Teacher Tuesday: Pack your bags camp warmer

It is part and parcel of the TEFL experience to take part in a school camp.   Sometimes over a weekend, usually involving some sort of overnight aspect and almost always never actually involving any actual camping, the school camp is a great opportunity to get to know your students outside of the classroom and have some fun.

The school camp will often involve bringing together different groups of students who wouldn’t normally study or socialise together.  We’ve all been in those situations where we are thrust into unnatural groups and forced to take part in activities and the beginning stages of shyness and awkwardness are magnified when those being thrown together are Thai teenagers.

Cue a not-too-challenging, on topic ice breaker!

I made this activity to open a school camp for Matthayom 1 students who I knew already had the basic vocabulary knowledge needed to complete the activity.

Students are required to match pictures and words of a range of items and then sort the items into ‘pack’ and ‘not pack’ .  The activity can be introduced by saying that we are all getting ready to go on a school camp but firstly we need to pack our bags.

Students can work in small groups or against the clock, with the teacher reviewing the answers at the end and awarding a winner.


Click here to download the picture and word cards.  Simply print and laminate if you can – now you have your very own go-to camp warm up activity!

It’s just something nice and simple to get students talking and thinking.  You could also use this activity in the classroom if you were studying topics such as going on vacationclothing or as a general activity for more advanced students.

This is part of a new weekly feature – Teacher Tuesday – make sure you come back next week for another lesson idea.  If you have an idea to share as part of Teacher Tuesday feel free to get in touch 


Two very different sides of one coin

I recently went on a school camp like no other I have been on.

We took two classes of privileged students from an international school to another school in the middle of the jungle that couldn’t be any more different.

Yaowawit School was established to offer support, education and ultimately, a home, to children whose chances had been wiped out by the 2004 tsunami.  A charitable boarding school, Yaowawit is dependant on public donations and funding to keep its doors open, now offering over 110 places to children affected by all manner of things.

Having moved on from the post-tsunami support, most of the children living at Yaowawit have families who are unable to care for them properly be it due to financial difficulties, rural isolation, alcohol and drugs or crime.  Every child has his or her own story and each one tugs at a different heart string.  But these children don’t want your pity.  In fact, they don’t want for much at all.  It was interesting to see the children we had taken on camp make observations about the differences between themselves and the Yaowawit children; many of them didn’t understand why things were different but the difference itself was hard to ignore.

When our children were complaining about having to do morning exercise, or having to help out on the organic farm that serves as another source of income for the school, the Yaowawit children always had a smile on their face and never a bad word to say.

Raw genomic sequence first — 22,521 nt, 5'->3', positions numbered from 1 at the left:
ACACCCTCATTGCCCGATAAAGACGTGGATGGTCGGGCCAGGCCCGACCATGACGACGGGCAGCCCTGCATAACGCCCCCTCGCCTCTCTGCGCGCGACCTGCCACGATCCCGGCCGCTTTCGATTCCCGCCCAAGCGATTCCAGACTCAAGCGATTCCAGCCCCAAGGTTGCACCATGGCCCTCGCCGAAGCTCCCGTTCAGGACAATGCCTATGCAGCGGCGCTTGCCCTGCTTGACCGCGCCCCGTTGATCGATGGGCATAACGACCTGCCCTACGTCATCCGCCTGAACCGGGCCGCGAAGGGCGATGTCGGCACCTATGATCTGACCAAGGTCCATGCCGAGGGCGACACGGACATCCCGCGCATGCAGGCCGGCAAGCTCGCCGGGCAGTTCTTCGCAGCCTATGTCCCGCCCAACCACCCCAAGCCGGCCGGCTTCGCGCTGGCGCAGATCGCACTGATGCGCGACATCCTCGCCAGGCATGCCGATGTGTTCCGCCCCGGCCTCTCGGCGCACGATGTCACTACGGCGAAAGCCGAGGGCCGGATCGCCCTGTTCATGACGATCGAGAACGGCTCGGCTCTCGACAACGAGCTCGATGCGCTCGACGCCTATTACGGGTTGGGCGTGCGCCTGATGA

We were there for the end of term party of which the main event, and source of much excitement, was the grand raffle.  Typical prizes such as teddy bears and small toys were overshadowed by more modest prizes such as a new, soft towel and a toiletry set.  Those were what the children were most eager to have their name picked out for.  One of our children had the nerve (or I suppose, the naivity) to ask why the names of students from our school weren’t in the raffle draw – I just asked him to look around and think about it for a while.

Most of the students that we took on the camp live very privileged lives.  They have all the gadgets and gizmos they want, they live in beautiful homes and are lucky enough to come from a family that can afford to pay 250,000+ THB a year to go to school.  To put that in perspective, one year’s tuition at the international school I work at would pay for twelve and a half years at Yaowawit school, including boarding and food – that’s an entire school life for a child.  Insanity.

After the camp was over and the students had Sunday to reflect on things, we had a really positive discussion on Monday morning about the differences between the lives of the Yaowawit children and themselves.  Hopefully the children can begin to see that there are people living outside of their bubble who don’t have the same opportunities in life, and that they should appreciate how truly lucky they are.

I didn’t get any pictures of my own at Yaowawit as I wasn’t sure of the confidentiality around the boarding children, but feel free to head to their website where you can find out more information including how to sponsor a child or volunteer yourself.

Oh, and here is one of their adorable children, Su.

Passport to English Camp 2014

Wow am I tired!

I have just been away on a two day English camp with seventy Matthayom 1 students…

I put together this video for the kids and thought I should share it on here with you guys too. On our camp, themed ‘Passport to English’, we spent two days travelling around different English speaking countries and taking part in activities including Aboriginal dot painting and a tour of London landmarks. Of course, being a veteran Girl Guider I threw in some camp songs for good measure too.

I plan on writing a full post on the camp at some point this week, so any of you out there who are about to embark on your TEFL adventures can get some idea of what to expect, but for now enjoy this video while I find someone who can intravenously fill me with my Monday morning coffee.